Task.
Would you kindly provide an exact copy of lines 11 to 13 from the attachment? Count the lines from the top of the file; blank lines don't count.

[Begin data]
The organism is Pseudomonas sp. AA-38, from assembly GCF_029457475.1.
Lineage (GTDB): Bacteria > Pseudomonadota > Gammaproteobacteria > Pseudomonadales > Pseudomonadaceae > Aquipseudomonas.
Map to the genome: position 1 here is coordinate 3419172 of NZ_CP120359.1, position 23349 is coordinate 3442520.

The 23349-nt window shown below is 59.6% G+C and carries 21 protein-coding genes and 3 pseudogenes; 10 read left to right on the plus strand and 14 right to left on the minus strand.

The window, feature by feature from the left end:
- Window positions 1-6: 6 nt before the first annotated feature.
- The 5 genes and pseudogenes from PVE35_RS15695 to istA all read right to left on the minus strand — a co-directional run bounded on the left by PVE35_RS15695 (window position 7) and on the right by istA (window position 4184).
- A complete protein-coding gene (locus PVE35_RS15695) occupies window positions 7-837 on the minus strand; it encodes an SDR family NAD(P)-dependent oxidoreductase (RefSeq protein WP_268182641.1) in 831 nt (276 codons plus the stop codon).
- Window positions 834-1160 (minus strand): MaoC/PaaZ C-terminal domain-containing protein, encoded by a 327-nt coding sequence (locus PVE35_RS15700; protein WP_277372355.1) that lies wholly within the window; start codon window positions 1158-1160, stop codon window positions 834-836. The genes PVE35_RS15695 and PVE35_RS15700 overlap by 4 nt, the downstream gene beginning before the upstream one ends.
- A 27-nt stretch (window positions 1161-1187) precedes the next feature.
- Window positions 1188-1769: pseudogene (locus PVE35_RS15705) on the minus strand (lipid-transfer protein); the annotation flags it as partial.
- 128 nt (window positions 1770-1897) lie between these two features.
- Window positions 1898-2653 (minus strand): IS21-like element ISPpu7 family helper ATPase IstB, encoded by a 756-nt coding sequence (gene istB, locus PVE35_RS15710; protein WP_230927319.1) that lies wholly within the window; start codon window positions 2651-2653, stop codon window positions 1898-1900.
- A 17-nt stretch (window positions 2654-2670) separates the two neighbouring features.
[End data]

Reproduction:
- Window positions 1188-1769: pseudogene (locus PVE35_RS15705) on the minus strand (lipid-transfer protein); the annotation flags it as partial.
- 128 nt (window positions 1770-1897) lie between these two features.
- Window positions 1898-2653 (minus strand): IS21-like element ISPpu7 family helper ATPase IstB, encoded by a 756-nt coding sequence (gene istB, locus PVE35_RS15710; protein WP_230927319.1) that lies wholly within the window; start codon window positions 2651-2653, stop codon window positions 1898-1900.